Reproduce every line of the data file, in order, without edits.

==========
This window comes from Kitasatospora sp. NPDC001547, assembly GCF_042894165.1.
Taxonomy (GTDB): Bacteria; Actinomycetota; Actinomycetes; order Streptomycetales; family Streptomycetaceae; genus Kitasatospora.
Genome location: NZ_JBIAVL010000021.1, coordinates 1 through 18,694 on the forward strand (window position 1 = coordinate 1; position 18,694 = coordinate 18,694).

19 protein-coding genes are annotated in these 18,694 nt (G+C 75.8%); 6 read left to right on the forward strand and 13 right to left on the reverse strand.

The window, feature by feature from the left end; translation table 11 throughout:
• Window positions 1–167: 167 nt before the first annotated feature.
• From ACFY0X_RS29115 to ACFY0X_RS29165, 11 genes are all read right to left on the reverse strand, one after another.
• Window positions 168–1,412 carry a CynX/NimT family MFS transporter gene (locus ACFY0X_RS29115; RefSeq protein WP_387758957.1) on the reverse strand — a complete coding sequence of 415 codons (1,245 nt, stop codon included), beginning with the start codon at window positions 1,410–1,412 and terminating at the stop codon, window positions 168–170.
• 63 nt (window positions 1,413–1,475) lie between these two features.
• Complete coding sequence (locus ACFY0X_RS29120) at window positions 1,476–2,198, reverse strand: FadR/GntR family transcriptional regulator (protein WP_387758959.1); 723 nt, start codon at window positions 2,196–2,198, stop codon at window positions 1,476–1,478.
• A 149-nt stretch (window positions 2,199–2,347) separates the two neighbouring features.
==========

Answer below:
This window comes from Kitasatospora sp. NPDC001547, assembly GCF_042894165.1.
Taxonomy (GTDB): Bacteria; Actinomycetota; Actinomycetes; order Streptomycetales; family Streptomycetaceae; genus Kitasatospora.
Genome location: NZ_JBIAVL010000021.1, coordinates 1 through 18,694 on the forward strand (window position 1 = coordinate 1; position 18,694 = coordinate 18,694).

19 protein-coding genes are annotated in these 18,694 nt (G+C 75.8%); 6 read left to right on the forward strand and 13 right to left on the reverse strand.

The window, feature by feature from the left end; translation table 11 throughout:
• Window positions 1–167: 167 nt before the first annotated feature.
• From ACFY0X_RS29115 to ACFY0X_RS29165, 11 genes are all read right to left on the reverse strand, one after another.
• Window positions 168–1,412 carry a CynX/NimT family MFS transporter gene (locus ACFY0X_RS29115; RefSeq protein WP_387758957.1) on the reverse strand — a complete coding sequence of 415 codons (1,245 nt, stop codon included), beginning with the start codon at window positions 1,410–1,412 and terminating at the stop codon, window positions 168–170.
• 63 nt (window positions 1,413–1,475) lie between these two features.
• Complete coding sequence (locus ACFY0X_RS29120) at window positions 1,476–2,198, reverse strand: FadR/GntR family transcriptional regulator (protein WP_387758959.1); 723 nt, start codon at window positions 2,196–2,198, stop codon at window positions 1,476–1,478.
• A 149-nt stretch (window positions 2,199–2,347) separates the two neighbouring features.